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Early and medieval to 1485

Most popular at the top

  • The Eighteenth Centuryby P.J. Marshall

    Oxford University Press 1998; US$ 49.99

    Volume II of the Oxford History of the British Empire examines the history of British worldwide expansion from the Glorious Revolution of 1689 to the end of the Napoleonic Wars, a crucial phase in the creation of the modern British Empire. This is the age of General Wolfe, Clive of India, and Captain Cook. more...

  • Anglo-Norman Studies 25by John Gillingham

    Boydell & Brewer 2003; US$ 95.00

    The Battle Conference celebrated its quarter-centenary in 2002 in Glasgow, and this volume has a particular focus on Scottish themes. more...

  • The Empire of Cnut the Greatby Timothy Bolton

    BRILL 2008; US$ 173.00

    The reign of King Cnut the Great (1016-1035) marks a pivotal point in the history of both England and Scandinavia, yet his conquests and his consolidation of power remain under-appreciated and rarely studied. Almost all existing scholarship has been geographically centred on either England or Scandinavia. However, this study, through a series of studies... more...

  • The Ties that Bindby Linda E. Mitchell; Katherine L. French; Douglas L. Biggs

    Ashgate Publishing Ltd 2011; US$ 139.95

    This collection of essays reflects both the broad range of topics Professor Hanawalt has broached as a medieval historian and also those her graduate students felt empowered to explore when working with her. Offering a wide methodological and disciplinary range, from political history to social history, and a broad range of sources, from public records... more...

  • Thorps in a Changing Landscapeby Paul Cullen; Richard Jones; David Parsons

    University Of Hertfordshire Press 2011; US$ 23.99

    Considering the minor settlements of England?s Danelaw—villages known as thorps or throps—this history demonstrates how place-name evidence can be used to understand early cultures. By integrating linguistic and archaeological approaches, it establishes a compelling connection between the creation of these place-names and the fundamental changes taking... more...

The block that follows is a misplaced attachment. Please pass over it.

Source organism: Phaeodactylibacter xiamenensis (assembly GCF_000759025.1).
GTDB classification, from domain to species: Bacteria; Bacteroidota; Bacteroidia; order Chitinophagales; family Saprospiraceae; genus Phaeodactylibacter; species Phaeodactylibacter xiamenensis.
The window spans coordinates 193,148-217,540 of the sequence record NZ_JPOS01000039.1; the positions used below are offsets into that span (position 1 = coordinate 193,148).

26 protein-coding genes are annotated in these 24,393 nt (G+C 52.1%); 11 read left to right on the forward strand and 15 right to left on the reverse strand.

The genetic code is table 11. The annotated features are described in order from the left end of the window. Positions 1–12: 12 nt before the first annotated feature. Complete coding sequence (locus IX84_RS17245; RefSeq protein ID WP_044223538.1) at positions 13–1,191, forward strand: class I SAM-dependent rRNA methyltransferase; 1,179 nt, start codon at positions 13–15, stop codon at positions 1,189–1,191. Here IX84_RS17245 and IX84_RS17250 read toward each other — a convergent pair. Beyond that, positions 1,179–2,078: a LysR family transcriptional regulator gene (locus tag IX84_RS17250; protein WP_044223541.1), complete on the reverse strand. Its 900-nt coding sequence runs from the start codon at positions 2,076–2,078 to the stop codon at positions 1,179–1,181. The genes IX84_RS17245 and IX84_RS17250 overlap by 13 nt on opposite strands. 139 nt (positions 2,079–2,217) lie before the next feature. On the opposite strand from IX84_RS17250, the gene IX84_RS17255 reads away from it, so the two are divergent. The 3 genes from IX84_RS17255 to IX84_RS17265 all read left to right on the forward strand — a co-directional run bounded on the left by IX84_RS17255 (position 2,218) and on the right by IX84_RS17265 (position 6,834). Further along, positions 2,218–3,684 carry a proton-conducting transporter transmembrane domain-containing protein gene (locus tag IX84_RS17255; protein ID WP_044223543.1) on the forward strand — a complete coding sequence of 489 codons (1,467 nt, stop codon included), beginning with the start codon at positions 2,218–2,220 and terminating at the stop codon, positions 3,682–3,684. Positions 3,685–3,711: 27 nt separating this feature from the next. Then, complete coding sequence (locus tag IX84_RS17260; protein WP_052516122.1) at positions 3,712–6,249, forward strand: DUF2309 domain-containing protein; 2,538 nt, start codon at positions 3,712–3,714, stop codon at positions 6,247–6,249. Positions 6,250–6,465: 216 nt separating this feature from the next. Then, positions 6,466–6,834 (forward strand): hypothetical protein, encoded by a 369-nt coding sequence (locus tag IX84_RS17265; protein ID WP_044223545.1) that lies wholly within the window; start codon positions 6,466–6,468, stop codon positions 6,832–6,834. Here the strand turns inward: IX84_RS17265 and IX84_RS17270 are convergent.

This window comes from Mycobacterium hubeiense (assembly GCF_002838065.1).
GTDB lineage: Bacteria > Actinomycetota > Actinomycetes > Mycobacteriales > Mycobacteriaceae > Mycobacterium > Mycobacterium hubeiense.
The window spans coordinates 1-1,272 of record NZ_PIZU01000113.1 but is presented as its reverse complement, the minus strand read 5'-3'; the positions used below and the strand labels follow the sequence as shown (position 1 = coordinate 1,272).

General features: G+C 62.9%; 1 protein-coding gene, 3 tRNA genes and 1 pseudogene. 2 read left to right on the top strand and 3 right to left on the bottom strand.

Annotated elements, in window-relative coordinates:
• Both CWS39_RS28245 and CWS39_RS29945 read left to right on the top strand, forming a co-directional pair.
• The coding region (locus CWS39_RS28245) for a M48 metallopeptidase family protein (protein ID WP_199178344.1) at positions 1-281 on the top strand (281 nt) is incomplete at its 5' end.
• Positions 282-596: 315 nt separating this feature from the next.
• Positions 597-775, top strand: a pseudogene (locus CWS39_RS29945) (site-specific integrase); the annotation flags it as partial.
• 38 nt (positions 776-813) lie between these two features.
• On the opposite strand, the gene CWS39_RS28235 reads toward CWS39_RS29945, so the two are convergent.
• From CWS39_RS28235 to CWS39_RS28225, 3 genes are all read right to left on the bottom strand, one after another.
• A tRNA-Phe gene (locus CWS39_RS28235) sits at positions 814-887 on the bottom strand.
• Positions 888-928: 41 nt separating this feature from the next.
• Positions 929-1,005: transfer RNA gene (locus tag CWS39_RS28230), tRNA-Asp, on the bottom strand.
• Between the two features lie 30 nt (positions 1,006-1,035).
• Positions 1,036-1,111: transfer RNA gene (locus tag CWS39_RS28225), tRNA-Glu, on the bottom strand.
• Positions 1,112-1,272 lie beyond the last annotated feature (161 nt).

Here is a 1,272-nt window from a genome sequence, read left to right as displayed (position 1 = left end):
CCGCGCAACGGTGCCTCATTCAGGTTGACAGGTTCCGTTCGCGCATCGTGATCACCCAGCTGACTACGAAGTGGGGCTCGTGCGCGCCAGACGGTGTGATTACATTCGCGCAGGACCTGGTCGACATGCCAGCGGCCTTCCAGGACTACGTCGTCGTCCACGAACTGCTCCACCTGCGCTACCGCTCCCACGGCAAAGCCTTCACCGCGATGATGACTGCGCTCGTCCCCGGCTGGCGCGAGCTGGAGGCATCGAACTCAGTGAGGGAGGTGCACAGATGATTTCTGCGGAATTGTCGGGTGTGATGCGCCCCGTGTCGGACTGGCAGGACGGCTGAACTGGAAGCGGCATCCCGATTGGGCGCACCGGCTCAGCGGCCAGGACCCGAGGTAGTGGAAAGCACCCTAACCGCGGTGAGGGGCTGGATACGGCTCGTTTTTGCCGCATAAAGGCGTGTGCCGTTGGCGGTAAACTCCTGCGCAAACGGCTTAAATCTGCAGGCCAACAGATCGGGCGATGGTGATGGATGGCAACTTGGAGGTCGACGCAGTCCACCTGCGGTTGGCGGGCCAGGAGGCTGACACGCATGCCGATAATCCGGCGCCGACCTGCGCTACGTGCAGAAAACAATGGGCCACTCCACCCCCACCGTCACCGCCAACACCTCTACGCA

• Lords and Lordship in the British Isles in the Late Middle Agesby Rees Davies; Brendan Smith

    Oxford University Press 2009; US$ 134.99

    It is well known that political, economic, and social power in the British Isles in the Middle Ages lay in the hands of a small group of domini-lords. In his final book, the late Sir Rees Davies explores the personalities of these magnates, the nature of their lordship, and the ways in which it was expressed in a diverse and divided region in the period... more...

  • Hadrian's Wall Pathby Mark Richards

    Cicerone Press 2010; US$ 18.89

    Walk Hadrian's Wall Path between Bowness-on-Solway and Wallsend in Newcastle. This 84-mile National Trail route is described in this guidebook for walking in either direction. A World Heritage Site, Hadrian's Wall combines striking natural landscapes with monumental remains. The guide is divided into 22 stages, with detailed mapping. more...

  • Revealing King Arthurby Christopher Gidlow

    The History Press 2011; US$ 14.57

    Arthur: mythical hero, legendary king. But was he, as the legends claimed, an actual Dark-Age Briton? From Glastonbury and Tintagel to the supposed sites of Arthur's Camelot and his famous battles, this book investigates how archaeologists have interpreted the evidence. Might new discoveries and the latest theories finally reveal the real King Arthur?... more...

  • UnRoman Britainby Miles Russell; Stuart Laycock

    The History Press 2011; US$ 23.32

    When we think of Roman Britain we tend to think of a land of togas and richly decorated palaces with Britons happily going about their much improved daily business under the benign gaze of Rome. This image is to a great extent a fiction. In fact, Britons were some of the least enthusiastic members of the Roman Empire. A few adopted roman ways to... more...

  • Anne Nevilleby Michael Hicks

    The History Press 2011; US$ 14.77

    Anne Neville was queen to England's most notorious king, Richard III. She was immortalised by Shakespeare for the remarkable nature of her marriage, a union which brought together a sorrowing widow with her husband's murderer. Anne's misfortune did not end there. In addition to killing her first husband, Richard also helped kill her father,... more...